Staff Writer
Columbus CEO


Why manufacturing is important

There is a perception among some that manufacturing is not a desirable career, but the truth is it's one of the fastest growing industries, both in skilled and non-skilled jobs. The Columbus Region is home to 1,800 manufacturing establishments that make everything from helmets to ice cream and boast 80,000 employees in manufacturing-related careers. Columbus manufacturers experienced a 36-percent increase in work productivity between 2001 and 2013, proving that the industry is becoming more technology driven, and our area's manufacturing workforce is talented and hardworking.

However, 67 percent of U.S. manufacturers report a moderate to severe shortage of available, qualified workers-leaving high quality jobs on the table. Manufacturers have the highest job tenure in the private sector and 90 percent of manufacturing workers have medical benefits. Manufacturing jobs also pay more. In 2012, the average manufacturing worker in the United States earned $77,505 annually, including pay and benefits. The average worker in all industries earned $62,063. In the Columbus Region, manufacturing salaries are 23 percent higher than the average for all other industries. For those seeking a lucrative career that provides a variety of career paths, manufacturing is the answer.

Manufacturing in the Columbus Region

The Region has proven itself as an ideal spot for manufacturing success. Goods made in the Columbus Region are easily transported to domestic and international markets via the Region's multi-modal logistics infrastructure, reaching 45 and 33 percent of the U.S. and Canadian populations, respectively, and 44 percent of the U.S. manufacturing capacity within a 10-hour drive. Export opportunities for Region manufacturers include Cargolux and Cathay Pacific's cargo flights between Columbus and Hong Kong, and a number of export resources from counseling to financing also exist for Region manufacturers.

For companies looking to expand or relocate, the Columbus Region offers a competitive tax structure, and Ohio is ranked No. 3 for lowest effective tax rate on both new capital-intensive manufacturing operations and new labor-intensive manufacturing operations. Additionally, the Region offers greater value for industrial space than peer metros like Chicago, Dallas and Indianapolis.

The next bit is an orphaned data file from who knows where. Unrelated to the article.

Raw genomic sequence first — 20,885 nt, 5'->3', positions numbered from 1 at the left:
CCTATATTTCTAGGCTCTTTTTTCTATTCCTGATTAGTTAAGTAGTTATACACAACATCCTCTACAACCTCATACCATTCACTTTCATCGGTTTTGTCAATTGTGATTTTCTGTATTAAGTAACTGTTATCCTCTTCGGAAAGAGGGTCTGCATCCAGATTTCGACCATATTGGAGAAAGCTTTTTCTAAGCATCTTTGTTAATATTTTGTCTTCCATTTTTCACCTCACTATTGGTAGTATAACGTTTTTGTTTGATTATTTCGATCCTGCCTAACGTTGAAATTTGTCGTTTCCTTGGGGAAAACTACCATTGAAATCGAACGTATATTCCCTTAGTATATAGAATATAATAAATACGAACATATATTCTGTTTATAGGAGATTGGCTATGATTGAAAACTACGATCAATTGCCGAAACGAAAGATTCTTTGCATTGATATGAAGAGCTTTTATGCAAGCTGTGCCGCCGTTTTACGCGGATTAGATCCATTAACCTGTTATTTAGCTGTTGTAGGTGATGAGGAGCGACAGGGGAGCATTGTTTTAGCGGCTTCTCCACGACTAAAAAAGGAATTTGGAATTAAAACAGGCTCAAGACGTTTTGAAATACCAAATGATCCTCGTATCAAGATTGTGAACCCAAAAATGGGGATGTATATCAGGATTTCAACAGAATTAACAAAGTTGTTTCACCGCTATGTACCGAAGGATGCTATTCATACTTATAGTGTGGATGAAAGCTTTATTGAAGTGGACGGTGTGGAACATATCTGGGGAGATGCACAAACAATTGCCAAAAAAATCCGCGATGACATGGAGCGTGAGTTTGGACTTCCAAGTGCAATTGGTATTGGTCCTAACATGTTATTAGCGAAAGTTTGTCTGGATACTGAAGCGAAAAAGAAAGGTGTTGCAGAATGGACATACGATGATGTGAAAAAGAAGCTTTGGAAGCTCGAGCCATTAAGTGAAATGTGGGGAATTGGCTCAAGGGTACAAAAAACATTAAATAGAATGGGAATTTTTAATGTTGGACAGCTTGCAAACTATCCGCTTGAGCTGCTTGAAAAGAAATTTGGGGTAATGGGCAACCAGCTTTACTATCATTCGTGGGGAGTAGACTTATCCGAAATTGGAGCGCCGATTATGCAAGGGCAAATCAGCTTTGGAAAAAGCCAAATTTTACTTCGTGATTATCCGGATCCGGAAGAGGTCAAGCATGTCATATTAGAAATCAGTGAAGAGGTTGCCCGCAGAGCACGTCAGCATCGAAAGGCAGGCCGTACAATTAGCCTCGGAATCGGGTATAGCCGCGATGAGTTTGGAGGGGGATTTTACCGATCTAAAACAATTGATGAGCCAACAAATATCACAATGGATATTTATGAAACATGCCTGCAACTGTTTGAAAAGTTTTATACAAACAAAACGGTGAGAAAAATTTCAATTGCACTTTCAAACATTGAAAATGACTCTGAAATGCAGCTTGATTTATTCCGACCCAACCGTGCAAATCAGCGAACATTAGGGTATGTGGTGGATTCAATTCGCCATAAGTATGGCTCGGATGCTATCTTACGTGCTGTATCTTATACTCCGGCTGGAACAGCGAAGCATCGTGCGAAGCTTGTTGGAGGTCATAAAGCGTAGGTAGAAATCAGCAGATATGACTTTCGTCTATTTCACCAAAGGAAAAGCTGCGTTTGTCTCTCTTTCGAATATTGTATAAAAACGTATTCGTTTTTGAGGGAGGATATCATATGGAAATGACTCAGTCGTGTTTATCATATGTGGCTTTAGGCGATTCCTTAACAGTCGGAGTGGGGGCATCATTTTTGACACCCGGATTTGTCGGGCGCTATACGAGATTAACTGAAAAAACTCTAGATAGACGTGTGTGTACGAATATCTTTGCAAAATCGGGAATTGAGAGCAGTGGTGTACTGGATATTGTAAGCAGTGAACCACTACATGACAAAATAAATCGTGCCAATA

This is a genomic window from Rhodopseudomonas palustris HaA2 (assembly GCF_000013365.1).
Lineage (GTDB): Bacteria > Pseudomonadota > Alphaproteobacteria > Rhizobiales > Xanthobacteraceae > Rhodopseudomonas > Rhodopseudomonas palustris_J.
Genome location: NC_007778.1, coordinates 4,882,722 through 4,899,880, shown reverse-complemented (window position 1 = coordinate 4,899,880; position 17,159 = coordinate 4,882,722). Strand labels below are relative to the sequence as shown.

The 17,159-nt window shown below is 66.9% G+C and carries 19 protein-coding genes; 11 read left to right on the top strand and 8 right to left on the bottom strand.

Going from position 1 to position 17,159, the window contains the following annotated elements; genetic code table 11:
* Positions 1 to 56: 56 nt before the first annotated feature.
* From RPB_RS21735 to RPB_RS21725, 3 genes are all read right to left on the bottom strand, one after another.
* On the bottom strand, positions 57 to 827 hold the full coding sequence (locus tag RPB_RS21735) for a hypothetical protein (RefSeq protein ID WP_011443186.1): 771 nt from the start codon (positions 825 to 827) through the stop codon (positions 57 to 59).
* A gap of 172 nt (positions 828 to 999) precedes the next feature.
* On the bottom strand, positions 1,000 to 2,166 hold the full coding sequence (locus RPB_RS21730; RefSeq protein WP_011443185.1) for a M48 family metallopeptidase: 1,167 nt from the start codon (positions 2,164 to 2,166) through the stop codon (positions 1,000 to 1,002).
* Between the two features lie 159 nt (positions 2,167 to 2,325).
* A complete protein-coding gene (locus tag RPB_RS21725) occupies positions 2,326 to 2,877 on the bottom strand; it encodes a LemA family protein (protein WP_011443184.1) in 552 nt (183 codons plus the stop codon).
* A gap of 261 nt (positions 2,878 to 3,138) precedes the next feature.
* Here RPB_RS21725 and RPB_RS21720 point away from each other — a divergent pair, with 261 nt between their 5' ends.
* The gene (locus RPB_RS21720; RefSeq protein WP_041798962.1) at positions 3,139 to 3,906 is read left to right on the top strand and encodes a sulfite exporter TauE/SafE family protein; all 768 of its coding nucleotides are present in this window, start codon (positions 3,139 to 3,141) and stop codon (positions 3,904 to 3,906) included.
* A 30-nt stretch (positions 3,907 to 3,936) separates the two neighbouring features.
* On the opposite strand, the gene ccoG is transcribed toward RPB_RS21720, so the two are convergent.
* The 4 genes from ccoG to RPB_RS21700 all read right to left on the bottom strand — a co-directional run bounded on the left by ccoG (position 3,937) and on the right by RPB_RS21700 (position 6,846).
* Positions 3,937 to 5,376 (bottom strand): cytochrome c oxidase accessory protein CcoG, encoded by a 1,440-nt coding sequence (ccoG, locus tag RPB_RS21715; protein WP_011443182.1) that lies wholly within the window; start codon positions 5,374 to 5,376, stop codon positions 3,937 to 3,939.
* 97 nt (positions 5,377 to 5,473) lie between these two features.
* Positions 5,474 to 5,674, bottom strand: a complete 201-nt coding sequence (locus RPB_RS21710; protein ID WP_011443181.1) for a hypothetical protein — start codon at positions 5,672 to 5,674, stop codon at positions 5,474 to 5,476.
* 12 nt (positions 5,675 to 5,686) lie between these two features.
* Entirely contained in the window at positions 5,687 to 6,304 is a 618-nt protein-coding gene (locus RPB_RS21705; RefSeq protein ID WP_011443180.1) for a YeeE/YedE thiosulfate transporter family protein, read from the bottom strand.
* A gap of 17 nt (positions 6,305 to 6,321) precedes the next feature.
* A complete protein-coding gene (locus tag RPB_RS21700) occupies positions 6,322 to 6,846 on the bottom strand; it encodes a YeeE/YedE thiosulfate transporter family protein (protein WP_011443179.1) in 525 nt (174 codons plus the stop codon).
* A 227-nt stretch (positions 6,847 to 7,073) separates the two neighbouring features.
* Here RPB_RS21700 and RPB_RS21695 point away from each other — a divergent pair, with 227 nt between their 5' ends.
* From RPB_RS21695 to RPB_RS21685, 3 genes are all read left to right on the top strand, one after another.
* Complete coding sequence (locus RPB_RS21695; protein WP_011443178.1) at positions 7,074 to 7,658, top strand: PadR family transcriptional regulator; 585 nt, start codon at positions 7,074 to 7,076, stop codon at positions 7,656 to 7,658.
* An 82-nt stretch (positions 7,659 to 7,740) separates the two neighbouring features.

What's being done to fill the gap

Throughout the month of October, Columbus 2020 and economic development partners will focus on touting the benefits of manufacturing as a career. As part of that effort, companies throughout the state are opening their doors to high school students and the public to give them a firsthand look at the types of jobs available. Companies interested in getting involved are encouraged to visit for more information.

In addition to job opportunities, it's important to note the resources available in the Columbus Region to effectively train tomorrow's workforce. Tencareer and technical schools offer industrial vocational training, such as the cutting edge programs at RAMTEC (Robotics & Advanced Manufacturing Technology Education Collaborative), and several four-yearcolleges and universitiesoffer degrees in manufacturing, including The Ohio State University's nationally ranked production/operations program.

The proof that manufacturing is a viable, growing career opportunity is present-evidenced by the number and types of jobs available, as well as the ideal business climate created through a strategic infrastructure system and competitive tax structure. This month, join the Columbus Region's economic development partners in shedding light on these positives and helping to steer bright minds to fulfilling careers that will keep them in the Buckeye State.

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Kenny McDonald is chief economic officer with Columbus 2020. Columbus 2020 serves as the economic development organization for the 11-county Columbus Region, with a missionto generate opportunity and build capacity for economic growth throughout Central Ohio.